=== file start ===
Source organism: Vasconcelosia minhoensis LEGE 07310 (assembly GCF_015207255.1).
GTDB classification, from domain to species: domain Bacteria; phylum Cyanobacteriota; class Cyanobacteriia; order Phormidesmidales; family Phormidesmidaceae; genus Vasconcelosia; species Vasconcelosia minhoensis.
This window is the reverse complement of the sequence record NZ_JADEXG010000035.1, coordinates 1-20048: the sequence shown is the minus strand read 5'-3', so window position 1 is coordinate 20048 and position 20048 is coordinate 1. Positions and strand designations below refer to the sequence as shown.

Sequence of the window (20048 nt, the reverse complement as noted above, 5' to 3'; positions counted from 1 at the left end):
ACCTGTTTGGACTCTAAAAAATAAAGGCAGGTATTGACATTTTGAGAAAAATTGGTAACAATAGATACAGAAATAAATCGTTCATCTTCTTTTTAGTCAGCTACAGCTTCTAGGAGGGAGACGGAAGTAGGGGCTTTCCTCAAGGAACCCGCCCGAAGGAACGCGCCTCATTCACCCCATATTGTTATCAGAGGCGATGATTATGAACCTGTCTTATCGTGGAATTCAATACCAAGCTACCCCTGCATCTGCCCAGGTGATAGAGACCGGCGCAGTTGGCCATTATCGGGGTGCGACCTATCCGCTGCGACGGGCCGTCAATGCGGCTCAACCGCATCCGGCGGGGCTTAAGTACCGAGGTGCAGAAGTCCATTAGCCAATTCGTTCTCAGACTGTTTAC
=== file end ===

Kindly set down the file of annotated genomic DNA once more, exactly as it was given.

Source organism: Vasconcelosia minhoensis LEGE 07310 (assembly GCF_015207255.1).
GTDB classification, from domain to species: domain Bacteria; phylum Cyanobacteriota; class Cyanobacteriia; order Phormidesmidales; family Phormidesmidaceae; genus Vasconcelosia; species Vasconcelosia minhoensis.
This window is the reverse complement of the sequence record NZ_JADEXG010000035.1, coordinates 1-20048: the sequence shown is the minus strand read 5'-3', so window position 1 is coordinate 20048 and position 20048 is coordinate 1. Positions and strand designations below refer to the sequence as shown.

Sequence of the window (20048 nt, the reverse complement as noted above, 5' to 3'; positions counted from 1 at the left end):
ACCTGTTTGGACTCTAAAAAATAAAGGCAGGTATTGACATTTTGAGAAAAATTGGTAACAATAGATACAGAAATAAATCGTTCATCTTCTTTTTAGTCAGCTACAGCTTCTAGGAGGGAGACGGAAGTAGGGGCTTTCCTCAAGGAACCCGCCCGAAGGAACGCGCCTCATTCACCCCATATTGTTATCAGAGGCGATGATTATGAACCTGTCTTATCGTGGAATTCAATACCAAGCTACCCCTGCATCTGCCCAGGTGATAGAGACCGGCGCAGTTGGCCATTATCGGGGTGCGACCTATCCGCTGCGACGGGCCGTCAATGCGGCTCAACCGCATCCGGCGGGGCTTAAGTACCGAGGTGCAGAAGTCCATTAGCCAATTCGTTCTCAGACTGTTTAC